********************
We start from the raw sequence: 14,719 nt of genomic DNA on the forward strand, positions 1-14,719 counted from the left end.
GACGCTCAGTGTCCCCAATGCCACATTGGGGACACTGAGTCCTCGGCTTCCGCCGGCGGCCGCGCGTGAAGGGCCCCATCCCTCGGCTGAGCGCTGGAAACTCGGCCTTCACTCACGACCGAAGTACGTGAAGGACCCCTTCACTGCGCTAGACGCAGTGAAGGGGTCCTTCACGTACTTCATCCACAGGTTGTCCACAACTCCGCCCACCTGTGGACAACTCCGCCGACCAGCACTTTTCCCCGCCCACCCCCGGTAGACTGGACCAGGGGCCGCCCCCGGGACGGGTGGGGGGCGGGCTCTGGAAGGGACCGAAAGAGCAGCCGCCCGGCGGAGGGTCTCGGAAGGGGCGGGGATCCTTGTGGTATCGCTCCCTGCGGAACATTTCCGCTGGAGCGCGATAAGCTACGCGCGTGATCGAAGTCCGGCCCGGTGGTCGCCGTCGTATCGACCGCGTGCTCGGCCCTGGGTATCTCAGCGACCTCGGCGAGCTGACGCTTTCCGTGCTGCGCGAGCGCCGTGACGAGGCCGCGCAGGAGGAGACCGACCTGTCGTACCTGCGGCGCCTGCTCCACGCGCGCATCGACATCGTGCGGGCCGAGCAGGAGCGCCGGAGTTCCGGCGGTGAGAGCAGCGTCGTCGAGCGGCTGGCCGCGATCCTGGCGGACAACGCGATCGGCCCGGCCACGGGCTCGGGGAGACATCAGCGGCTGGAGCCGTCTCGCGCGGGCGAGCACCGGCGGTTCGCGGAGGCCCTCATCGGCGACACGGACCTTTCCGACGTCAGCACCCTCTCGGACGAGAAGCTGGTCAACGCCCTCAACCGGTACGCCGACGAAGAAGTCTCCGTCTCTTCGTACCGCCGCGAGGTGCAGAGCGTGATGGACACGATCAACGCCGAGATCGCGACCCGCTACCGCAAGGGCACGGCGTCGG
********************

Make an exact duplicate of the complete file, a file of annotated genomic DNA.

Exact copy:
We start from the raw sequence: 14,719 nt of genomic DNA on the forward strand, positions 1-14,719 counted from the left end.
GACGCTCAGTGTCCCCAATGCCACATTGGGGACACTGAGTCCTCGGCTTCCGCCGGCGGCCGCGCGTGAAGGGCCCCATCCCTCGGCTGAGCGCTGGAAACTCGGCCTTCACTCACGACCGAAGTACGTGAAGGACCCCTTCACTGCGCTAGACGCAGTGAAGGGGTCCTTCACGTACTTCATCCACAGGTTGTCCACAACTCCGCCCACCTGTGGACAACTCCGCCGACCAGCACTTTTCCCCGCCCACCCCCGGTAGACTGGACCAGGGGCCGCCCCCGGGACGGGTGGGGGGCGGGCTCTGGAAGGGACCGAAAGAGCAGCCGCCCGGCGGAGGGTCTCGGAAGGGGCGGGGATCCTTGTGGTATCGCTCCCTGCGGAACATTTCCGCTGGAGCGCGATAAGCTACGCGCGTGATCGAAGTCCGGCCCGGTGGTCGCCGTCGTATCGACCGCGTGCTCGGCCCTGGGTATCTCAGCGACCTCGGCGAGCTGACGCTTTCCGTGCTGCGCGAGCGCCGTGACGAGGCCGCGCAGGAGGAGACCGACCTGTCGTACCTGCGGCGCCTGCTCCACGCGCGCATCGACATCGTGCGGGCCGAGCAGGAGCGCCGGAGTTCCGGCGGTGAGAGCAGCGTCGTCGAGCGGCTGGCCGCGATCCTGGCGGACAACGCGATCGGCCCGGCCACGGGCTCGGGGAGACATCAGCGGCTGGAGCCGTCTCGCGCGGGCGAGCACCGGCGGTTCGCGGAGGCCCTCATCGGCGACACGGACCTTTCCGACGTCAGCACCCTCTCGGACGAGAAGCTGGTCAACGCCCTCAACCGGTACGCCGACGAAGAAGTCTCCGTCTCTTCGTACCGCCGCGAGGTGCAGAGCGTGATGGACACGATCAACGCCGAGATCGCGACCCGCTACCGCAAGGGCACGGCGTCGG